Whether it's trees or plastic straws, there has been plrenty of debate in recent years about local government control versus state preemption

SARASOTA — This year it was trees and plastic straws. In years past it was guns, vacation rentals and a host of other issues that local governments were prohibited from regulating by the Florida Legislature.

The clash between state preemption and the home rule authority of local governments continues to generate high profile legislative battles year after year in Florida, and it was the subject of a Sarasota Tiger Bay Club panel discussion Thursday.

Sarasota and Manatee counties have been significantly affected by many of the preemption debates. Short-term vacation rentals have been a particularly hot-button issue here, especially on Anna Maria Island. Tree protection also has generated extensive debate in the city of Sarasota, and the city recently passed an ordinance aimed, in part, at curbing the use of plastic straws.

This year the GOP-controlled Legislature passed a bill outlawing local plastic straw bans, but it was vetoed by Gov. Ron DeSantis. But another bill that allows property owners to cut down trees without getting local permits — so long as a certified arborist or landscape architect determines the tree threatens property or human life — became law.

Sarasota County Commissioner Charles Hines, a Republican, said Thursday that each preemption debate is different.

“It kind of depends on the issue,” he said in arguing that statewide regulations make more sense with some issues than others. “Sometimes it could come from the state down, but like the tree ordinance … folks in Sarasota County may want greater tree protection than folks in Escambia County.”

Local environmental regulations have been a frequent target of state lawmakers. Critics of local tree protection rules say they infringe on private property rights.

Adrian Moore, the vice president of policy for the Reason Foundation, a Libertarian think tank, said it’s “very hard to draw a clear bright line” when it comes to property rights issues.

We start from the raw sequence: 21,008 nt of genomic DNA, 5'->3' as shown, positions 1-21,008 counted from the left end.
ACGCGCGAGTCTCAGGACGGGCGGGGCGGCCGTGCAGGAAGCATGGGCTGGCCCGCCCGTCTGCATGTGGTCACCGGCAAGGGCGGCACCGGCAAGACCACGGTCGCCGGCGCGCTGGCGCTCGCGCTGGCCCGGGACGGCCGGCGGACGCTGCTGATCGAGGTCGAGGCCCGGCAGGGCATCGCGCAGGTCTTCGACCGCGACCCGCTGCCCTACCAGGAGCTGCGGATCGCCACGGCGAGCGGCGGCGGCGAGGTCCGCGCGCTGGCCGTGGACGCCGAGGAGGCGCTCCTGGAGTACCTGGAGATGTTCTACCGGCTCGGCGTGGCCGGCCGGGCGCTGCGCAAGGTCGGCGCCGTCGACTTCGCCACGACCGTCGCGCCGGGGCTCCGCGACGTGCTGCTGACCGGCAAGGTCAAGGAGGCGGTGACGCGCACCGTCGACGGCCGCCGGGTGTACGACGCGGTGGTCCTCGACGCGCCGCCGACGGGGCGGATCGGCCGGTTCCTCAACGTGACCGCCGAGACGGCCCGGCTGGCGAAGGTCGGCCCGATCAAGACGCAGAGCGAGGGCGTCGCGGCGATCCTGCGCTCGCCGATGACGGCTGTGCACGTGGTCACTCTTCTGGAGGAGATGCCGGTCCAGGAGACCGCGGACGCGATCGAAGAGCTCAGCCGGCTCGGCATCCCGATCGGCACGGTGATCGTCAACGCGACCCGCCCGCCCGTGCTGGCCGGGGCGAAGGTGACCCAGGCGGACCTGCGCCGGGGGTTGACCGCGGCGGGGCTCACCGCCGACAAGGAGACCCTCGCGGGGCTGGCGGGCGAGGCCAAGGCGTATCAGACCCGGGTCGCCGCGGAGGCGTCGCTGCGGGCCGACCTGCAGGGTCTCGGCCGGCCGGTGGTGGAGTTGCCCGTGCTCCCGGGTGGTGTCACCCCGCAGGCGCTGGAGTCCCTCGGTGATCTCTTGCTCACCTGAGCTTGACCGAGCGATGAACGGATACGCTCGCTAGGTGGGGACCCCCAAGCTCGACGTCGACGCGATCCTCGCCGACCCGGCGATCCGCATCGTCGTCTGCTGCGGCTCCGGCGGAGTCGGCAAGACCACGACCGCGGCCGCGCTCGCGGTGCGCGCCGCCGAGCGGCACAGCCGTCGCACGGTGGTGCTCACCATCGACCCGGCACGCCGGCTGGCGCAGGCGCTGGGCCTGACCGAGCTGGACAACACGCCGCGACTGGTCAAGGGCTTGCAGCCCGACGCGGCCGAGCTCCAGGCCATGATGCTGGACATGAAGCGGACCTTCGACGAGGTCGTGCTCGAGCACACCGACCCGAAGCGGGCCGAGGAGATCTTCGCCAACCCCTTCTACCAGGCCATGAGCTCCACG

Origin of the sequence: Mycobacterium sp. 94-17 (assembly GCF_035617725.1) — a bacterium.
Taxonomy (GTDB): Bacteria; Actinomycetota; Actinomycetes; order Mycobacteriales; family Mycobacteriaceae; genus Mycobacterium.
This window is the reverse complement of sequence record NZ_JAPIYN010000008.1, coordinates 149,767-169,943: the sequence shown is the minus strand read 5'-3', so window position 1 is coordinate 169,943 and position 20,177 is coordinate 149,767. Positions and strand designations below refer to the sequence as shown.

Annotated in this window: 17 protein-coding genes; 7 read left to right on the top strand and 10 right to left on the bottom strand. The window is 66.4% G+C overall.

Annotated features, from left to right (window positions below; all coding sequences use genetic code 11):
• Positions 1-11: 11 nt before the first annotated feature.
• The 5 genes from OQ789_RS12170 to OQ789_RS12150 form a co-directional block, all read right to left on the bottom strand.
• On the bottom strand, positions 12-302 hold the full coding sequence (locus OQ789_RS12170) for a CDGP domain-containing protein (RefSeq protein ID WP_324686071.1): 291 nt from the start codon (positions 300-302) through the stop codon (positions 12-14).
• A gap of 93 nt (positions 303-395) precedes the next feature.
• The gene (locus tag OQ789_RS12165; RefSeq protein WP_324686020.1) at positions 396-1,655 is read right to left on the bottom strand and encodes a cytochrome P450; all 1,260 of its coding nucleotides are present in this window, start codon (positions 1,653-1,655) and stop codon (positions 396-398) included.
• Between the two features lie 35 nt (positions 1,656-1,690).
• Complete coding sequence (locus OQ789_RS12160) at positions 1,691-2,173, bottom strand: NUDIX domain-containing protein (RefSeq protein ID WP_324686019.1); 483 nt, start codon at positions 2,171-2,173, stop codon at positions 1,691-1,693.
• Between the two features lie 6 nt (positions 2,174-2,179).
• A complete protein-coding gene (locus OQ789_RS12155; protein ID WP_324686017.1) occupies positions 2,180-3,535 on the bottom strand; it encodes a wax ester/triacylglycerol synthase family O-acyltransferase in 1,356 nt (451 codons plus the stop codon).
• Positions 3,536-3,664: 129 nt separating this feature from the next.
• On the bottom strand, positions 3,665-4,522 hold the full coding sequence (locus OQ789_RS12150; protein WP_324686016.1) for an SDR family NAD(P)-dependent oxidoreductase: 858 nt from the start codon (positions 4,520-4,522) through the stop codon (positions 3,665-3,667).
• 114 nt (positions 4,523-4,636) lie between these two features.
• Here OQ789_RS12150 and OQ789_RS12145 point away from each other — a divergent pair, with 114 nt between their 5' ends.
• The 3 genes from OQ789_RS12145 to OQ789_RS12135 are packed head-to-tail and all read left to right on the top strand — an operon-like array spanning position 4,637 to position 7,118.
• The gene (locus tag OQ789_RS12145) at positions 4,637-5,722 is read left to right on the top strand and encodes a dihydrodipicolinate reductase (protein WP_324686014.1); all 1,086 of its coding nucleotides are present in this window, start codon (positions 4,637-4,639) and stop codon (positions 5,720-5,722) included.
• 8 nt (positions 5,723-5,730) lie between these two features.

“That’s just part and parcel of regulations that directly impinge on how people use their land,” Moore said, adding: “It can be very tricky finding those lines, and I think the problem in the environmental issue space is the use of bans as opposed to maybe subtler, more focused regulations.”

The short-term vacation rental debate also has generated extensive discussion about private property rights. Many rental home owners say they should be allowed to use their property as they see fit, while neighborhood advocates argue that these businesses are infringing on the rights of their neighbors.

Hines and former Sarasota County Commissioner Nora Patterson said the vacation rental debate has been a thorny one.

“This really is an area where it’s very hard to get people to agree,” Patterson said.

Hines said he gets plenty of emails about vacation rentals where trash and loud noise is a problem.

“This has been a tough balance” between the rights of rental home owners and their neighbors, he said.

But Moore said issues like trash and noise already are regulated, and such regulations “work great.” He said he knows from experience because he lives on a street with a lot of vacation rentals and has not been bothered by them.

“Clearly with Airbnb some local regulation makes perfect sense; a ban is probably a bridge too far,” Moore said, referencing a popular vacation rental company. “So you gotta find that line.”

Sarasota County School Board member Shirley Brown also participated in the panel discussion and raised concerns about state education mandates. Brown is a former state House member, but Hines said it would have been helpful to hear from current lawmakers on the preemption issue.

Not discussed Thursday were the partisan undertones of the preemption debate. The Legislature is controlled by Republicans while many municipalities are controlled by Democrats.

Some have argued that preemption is nothing more than a power grab by Republicans who do not like Democratic policies, although some of the local policies that have been preempted do not have clear partisan divides.